I Remember Beirut
Zeina Abirached was born in 1981 in Beirut, Lebanon. She studied at the Académie Libanaise des Beaux-Arts (ALBA) in Beirut and at the École Nationale Supérieure des Arts Décoratifs (ENSAD) in Paris. The main subject of her work has been the Lebanese Civil War. Mourir, partir, revenir: Le jeu des hirondelles was published in English translation as A Game for Swallows: To Die, To Leave, To Return (Graphic Universe/Lerner Books, 2012), for which it received a French Voices grant. I Remember: Beirut will also be published in English by Lerne Books, in 2014. She currently lives in Paris, where she continues to draw comics. She will attend the Brooklyn Book Festival in September 2013.
Helga Paris’s Women at WorkBy Billie Anania
JUL-AUG 2022 | Art Books
For Paris, politics was secondary to her love for everyday people. Much like her sitters, Paris earned her daily bread and socialized at East Berlin beer halls, recognizing herself in the anonymous masses that became her muse.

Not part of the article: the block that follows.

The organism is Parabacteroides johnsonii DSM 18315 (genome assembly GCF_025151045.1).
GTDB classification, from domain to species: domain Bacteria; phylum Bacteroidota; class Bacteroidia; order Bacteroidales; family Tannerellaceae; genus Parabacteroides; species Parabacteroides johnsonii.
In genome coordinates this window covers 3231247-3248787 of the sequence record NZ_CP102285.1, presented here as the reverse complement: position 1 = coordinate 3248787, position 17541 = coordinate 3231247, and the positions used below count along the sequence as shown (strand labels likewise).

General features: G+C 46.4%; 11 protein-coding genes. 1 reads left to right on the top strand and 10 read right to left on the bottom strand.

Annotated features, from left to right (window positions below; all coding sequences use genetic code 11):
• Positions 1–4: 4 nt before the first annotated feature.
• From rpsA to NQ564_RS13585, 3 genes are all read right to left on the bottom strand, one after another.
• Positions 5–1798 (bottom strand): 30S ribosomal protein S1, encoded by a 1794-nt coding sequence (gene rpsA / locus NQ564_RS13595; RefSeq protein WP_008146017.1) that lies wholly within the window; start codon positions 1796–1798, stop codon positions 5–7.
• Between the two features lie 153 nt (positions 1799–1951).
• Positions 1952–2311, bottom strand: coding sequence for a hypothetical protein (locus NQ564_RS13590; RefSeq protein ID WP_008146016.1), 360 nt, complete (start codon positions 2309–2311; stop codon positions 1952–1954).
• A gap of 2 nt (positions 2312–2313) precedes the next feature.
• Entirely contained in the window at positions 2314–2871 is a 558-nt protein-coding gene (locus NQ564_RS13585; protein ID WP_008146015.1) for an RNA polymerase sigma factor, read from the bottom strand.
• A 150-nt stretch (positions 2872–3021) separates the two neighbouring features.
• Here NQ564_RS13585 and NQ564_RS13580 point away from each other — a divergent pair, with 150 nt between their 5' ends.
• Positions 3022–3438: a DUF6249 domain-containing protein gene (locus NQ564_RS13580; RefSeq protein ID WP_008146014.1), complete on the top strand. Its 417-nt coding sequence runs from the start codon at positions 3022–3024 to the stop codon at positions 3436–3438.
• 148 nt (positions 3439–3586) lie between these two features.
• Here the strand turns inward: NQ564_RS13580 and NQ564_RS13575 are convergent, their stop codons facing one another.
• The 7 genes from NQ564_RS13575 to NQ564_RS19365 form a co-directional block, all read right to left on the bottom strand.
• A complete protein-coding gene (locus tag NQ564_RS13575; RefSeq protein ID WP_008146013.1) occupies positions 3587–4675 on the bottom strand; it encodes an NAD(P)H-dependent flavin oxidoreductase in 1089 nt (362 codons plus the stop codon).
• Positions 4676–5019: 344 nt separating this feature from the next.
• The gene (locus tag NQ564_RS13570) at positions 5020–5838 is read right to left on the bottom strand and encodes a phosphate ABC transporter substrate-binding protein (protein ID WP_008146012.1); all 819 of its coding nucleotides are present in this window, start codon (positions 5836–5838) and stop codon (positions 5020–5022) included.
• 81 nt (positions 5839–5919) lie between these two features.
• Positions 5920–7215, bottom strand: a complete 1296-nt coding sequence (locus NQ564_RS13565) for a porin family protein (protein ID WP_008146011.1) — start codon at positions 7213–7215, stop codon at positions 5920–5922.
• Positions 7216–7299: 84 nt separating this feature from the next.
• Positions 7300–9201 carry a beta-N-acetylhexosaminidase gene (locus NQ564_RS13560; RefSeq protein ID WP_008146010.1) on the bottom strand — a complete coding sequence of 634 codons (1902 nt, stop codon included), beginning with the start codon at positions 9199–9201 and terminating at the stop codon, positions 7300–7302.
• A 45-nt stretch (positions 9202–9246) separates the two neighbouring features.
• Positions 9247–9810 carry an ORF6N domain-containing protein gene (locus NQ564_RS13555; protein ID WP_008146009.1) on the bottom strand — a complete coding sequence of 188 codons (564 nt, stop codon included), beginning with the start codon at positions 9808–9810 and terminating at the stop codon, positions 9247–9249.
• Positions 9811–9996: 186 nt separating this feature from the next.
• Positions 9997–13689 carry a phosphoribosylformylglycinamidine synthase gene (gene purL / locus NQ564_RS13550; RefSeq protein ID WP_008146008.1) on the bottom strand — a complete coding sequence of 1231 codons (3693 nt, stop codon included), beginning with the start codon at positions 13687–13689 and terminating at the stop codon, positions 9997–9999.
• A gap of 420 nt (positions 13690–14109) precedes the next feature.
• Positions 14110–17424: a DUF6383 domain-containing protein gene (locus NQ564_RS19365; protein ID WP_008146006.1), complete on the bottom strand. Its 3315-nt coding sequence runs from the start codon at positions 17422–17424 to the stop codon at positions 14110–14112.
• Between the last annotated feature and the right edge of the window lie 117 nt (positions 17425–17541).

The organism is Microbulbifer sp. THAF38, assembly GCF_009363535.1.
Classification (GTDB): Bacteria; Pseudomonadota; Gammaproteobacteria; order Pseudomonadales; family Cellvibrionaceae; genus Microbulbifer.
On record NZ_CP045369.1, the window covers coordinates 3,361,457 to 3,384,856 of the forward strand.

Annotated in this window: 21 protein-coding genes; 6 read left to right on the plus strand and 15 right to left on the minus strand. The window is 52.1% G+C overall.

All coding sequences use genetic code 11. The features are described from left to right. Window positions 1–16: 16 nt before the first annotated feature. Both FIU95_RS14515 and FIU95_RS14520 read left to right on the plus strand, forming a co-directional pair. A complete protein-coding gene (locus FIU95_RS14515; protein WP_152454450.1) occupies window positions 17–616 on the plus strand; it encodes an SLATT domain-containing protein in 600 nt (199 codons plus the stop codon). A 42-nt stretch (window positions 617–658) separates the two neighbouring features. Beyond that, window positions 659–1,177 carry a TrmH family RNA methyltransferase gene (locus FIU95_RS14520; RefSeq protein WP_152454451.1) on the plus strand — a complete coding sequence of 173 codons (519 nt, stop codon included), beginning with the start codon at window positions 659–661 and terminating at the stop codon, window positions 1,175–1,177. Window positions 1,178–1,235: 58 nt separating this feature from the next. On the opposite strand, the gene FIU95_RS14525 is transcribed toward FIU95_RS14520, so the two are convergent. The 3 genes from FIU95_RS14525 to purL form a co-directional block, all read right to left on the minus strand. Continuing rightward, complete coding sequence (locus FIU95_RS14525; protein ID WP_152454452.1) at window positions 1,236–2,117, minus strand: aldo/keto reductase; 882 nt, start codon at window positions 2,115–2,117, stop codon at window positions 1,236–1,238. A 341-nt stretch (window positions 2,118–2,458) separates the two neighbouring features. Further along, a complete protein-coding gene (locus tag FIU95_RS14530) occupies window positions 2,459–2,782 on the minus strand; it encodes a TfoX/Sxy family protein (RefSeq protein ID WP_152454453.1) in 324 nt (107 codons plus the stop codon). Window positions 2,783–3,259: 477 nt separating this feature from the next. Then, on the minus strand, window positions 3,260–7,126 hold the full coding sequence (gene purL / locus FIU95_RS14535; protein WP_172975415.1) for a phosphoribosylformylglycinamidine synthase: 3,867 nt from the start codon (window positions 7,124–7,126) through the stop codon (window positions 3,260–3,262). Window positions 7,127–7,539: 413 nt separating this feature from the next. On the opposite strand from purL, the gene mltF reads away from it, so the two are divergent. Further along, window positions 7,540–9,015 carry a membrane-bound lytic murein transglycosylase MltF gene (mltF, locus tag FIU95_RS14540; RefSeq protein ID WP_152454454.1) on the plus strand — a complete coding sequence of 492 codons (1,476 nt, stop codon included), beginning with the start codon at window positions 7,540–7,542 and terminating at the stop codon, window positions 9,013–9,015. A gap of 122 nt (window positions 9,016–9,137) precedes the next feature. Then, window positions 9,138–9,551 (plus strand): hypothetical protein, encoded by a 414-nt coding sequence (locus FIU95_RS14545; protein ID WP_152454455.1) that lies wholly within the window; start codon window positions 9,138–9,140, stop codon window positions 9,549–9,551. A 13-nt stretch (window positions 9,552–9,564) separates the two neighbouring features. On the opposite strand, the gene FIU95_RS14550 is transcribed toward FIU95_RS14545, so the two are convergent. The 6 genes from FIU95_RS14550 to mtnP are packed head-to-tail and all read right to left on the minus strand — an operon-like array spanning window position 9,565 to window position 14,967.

Brenda Goodman: Hop Skip JumpNew Work 2022By Andrew L. Shea
MARCH 2023 | ArtSeen
These paintings work not in the realm of intellect, but that of feeling. Goodmans is a formalism that is never escapist or hermetic, but instead tied to an encyclopedic spectrum of human emotions, including terror, despondency, anger, hope, joy, even love. As she prepares to enter her ninth decade, Goodman has once again come upon a new abstract language that, somehow, remains intimately in touch with those important realities.
Walter De Maria: Boxes for Meaningless WorkBy Amanda Gluibizzi
MARCH 2023 | ArtSeen
Just as youre about to step into Walter De Maria: Boxes for Meaningless Work, you might notice a short, high-pitched sound underlying the other noises that occupy museum galleries. Its the chirping of crickets, and because it emanates from a speaker hung near the ceiling, it seems to envelop the vestibule, both placeable and unlocatable.
Eve Fowler: New WorkBy Ksenia Soboleva
FEB 2023 | ArtSeen
The exhibition of Fowlers work currently on view at Gordon Robichaux shows us that her feminist pursuits are far from abandoned. Fittingly titled Eve Fowler: New Work, the solo show consists of a film, a series of collages, and a nine-channel video installation.